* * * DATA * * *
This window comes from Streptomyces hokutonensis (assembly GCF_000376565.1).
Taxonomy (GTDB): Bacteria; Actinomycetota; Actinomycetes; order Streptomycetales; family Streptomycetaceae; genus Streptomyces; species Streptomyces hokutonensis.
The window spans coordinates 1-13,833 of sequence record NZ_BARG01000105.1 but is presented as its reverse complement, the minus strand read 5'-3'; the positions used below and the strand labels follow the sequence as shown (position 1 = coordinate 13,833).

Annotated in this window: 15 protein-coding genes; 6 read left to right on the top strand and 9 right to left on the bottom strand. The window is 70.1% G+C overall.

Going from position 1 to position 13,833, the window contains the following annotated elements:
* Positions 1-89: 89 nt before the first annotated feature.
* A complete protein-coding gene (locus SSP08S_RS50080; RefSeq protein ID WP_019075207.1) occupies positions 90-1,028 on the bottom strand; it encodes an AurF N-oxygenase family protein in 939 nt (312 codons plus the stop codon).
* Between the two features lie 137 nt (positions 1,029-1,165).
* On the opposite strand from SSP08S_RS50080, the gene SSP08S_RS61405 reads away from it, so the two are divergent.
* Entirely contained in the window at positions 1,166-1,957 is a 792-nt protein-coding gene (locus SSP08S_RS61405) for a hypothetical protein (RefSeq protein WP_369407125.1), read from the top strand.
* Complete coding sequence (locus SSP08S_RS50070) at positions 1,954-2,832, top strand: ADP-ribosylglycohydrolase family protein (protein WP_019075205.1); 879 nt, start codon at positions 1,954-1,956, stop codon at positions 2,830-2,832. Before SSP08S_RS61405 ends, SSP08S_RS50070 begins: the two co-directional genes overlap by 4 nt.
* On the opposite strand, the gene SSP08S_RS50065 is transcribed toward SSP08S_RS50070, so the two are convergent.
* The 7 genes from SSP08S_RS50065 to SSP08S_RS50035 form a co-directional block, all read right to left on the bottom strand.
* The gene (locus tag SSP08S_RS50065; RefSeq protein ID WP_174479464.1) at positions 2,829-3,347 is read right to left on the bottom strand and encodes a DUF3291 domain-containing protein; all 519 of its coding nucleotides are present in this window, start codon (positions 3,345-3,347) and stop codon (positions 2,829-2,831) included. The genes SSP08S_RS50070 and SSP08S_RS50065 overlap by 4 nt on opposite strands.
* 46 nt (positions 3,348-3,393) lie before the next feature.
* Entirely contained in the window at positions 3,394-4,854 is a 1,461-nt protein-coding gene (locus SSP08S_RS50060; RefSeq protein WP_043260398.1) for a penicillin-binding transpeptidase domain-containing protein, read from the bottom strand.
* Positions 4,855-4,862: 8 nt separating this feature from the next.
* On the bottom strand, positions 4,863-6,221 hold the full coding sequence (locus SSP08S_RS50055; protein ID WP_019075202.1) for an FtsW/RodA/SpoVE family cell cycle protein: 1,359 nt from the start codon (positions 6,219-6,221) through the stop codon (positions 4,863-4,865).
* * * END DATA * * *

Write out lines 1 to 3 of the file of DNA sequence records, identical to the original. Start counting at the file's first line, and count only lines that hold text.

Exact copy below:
This window comes from Streptomyces hokutonensis (assembly GCF_000376565.1).
Taxonomy (GTDB): Bacteria; Actinomycetota; Actinomycetes; order Streptomycetales; family Streptomycetaceae; genus Streptomyces; species Streptomyces hokutonensis.
The window spans coordinates 1-13,833 of sequence record NZ_BARG01000105.1 but is presented as its reverse complement, the minus strand read 5'-3'; the positions used below and the strand labels follow the sequence as shown (position 1 = coordinate 13,833).